The Peloponnesian War, Stupidity, and Imperialism

[Part of an occasional series of free books based on previously published essays by yours truly. You can find all other free downloads here.]

The book you are about to read is concerned with one of the most fascinating episodes in the history of ancient Greece, featuring larger-than-life characters like Socrates, Pericles, Alcibiades, Brasidas, and, of course, Thucydides, who told the story for posterity. We have much to learn, even today, from a deep dive into the history of that war that forever reshaped the Mediterranean world and led to the destruction not just of Athens, but of the entire Hellas, paving the way for the conquest of Alexander the Great. As the title of this book anticipates, it is a story of imperialism and stupidity on both sides. But it’s also a very human story of bravery and resilience. (download E-pub here)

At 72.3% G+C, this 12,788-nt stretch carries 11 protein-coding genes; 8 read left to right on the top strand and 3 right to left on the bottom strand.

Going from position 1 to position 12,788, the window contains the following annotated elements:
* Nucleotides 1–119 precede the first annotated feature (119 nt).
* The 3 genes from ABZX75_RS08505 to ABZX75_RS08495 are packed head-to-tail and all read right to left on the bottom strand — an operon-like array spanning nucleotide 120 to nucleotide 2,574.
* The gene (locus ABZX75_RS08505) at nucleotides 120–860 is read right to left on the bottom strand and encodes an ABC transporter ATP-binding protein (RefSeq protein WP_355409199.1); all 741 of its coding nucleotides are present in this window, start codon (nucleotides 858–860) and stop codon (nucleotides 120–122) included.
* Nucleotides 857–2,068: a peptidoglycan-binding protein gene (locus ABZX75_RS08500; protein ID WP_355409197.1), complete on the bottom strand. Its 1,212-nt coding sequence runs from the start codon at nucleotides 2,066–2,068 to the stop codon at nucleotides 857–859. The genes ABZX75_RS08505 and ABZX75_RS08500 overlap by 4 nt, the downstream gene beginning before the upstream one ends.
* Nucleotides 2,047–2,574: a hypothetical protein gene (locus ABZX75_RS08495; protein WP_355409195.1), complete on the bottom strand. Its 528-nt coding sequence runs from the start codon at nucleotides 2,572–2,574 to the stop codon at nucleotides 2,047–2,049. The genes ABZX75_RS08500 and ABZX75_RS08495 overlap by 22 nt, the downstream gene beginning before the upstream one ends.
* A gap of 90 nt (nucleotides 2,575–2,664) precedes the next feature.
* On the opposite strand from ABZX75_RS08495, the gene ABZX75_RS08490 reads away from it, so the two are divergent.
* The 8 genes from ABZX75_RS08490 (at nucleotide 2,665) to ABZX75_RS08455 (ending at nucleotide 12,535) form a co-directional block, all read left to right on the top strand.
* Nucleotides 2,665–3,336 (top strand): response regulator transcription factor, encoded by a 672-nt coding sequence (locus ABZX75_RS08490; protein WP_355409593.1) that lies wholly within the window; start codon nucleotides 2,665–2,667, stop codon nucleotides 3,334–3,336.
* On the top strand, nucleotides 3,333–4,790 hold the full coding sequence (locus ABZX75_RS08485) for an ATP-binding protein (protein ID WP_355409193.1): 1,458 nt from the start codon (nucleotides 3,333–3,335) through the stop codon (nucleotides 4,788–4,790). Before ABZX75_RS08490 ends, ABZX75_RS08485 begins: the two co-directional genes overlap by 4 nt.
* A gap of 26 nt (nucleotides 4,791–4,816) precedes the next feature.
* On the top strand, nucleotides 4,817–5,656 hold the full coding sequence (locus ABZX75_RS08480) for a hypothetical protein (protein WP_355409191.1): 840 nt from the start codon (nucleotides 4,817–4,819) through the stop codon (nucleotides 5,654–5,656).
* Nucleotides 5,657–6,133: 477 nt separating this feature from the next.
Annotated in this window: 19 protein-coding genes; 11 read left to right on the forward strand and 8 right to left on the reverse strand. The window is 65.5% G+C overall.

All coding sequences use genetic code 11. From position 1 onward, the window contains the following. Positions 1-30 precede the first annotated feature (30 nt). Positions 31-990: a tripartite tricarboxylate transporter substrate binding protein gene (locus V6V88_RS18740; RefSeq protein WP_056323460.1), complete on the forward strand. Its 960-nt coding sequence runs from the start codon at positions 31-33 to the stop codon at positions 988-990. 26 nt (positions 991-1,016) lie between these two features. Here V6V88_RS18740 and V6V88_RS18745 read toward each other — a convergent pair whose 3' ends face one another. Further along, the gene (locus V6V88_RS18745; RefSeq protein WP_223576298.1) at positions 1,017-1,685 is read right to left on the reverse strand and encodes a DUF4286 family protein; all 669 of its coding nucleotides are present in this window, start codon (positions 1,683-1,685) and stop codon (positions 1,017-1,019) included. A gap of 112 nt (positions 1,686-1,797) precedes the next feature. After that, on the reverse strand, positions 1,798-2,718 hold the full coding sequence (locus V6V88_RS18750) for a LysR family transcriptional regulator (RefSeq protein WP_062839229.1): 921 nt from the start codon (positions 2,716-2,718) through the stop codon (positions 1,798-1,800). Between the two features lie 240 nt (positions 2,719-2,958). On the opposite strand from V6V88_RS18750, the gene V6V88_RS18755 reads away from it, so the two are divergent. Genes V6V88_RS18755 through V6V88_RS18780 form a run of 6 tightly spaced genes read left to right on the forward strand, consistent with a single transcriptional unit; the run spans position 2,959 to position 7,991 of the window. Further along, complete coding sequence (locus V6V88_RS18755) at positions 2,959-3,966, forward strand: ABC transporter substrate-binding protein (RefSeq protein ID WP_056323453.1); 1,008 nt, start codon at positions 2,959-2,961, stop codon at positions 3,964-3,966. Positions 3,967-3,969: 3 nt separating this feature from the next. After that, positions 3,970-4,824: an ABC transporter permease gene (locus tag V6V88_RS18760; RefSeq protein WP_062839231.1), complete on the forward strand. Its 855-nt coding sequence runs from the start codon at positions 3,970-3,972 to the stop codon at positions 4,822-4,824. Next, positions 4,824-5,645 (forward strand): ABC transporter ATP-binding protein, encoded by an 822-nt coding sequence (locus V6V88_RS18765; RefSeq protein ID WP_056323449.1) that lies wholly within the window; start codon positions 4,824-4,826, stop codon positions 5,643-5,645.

Stoicism, Epictetus Style

[Part of an occasional series of free books based on previously published essays by yours truly. You can find all other free downloads here.]

Epictetus was a first century slave, born in Hierapolis, modern day Pamukkale (Turkey). He eventually became one of the most successful teachers of the Roman Empire, as well as a Stoic philosopher we still read and learn from today, almost two millennia later. This is a collection of essays on various aspects of Epictetus’s philosophy that I think are both of general theoretical interest and have very practical implications. We’ll discuss how to be a Stoic, Epictetus-style; the famous “dichotomy of control,” which Epictetus labeled “the fundamental rule of life”; the three disciplines in which we need to train ourselves to become better human beings; the notion of “role ethics;” Epictetus’s conception of freedom; his attitude toward suicide; and his criticism of other schools, such as the Epicureans and the Academics. (download E-pub here)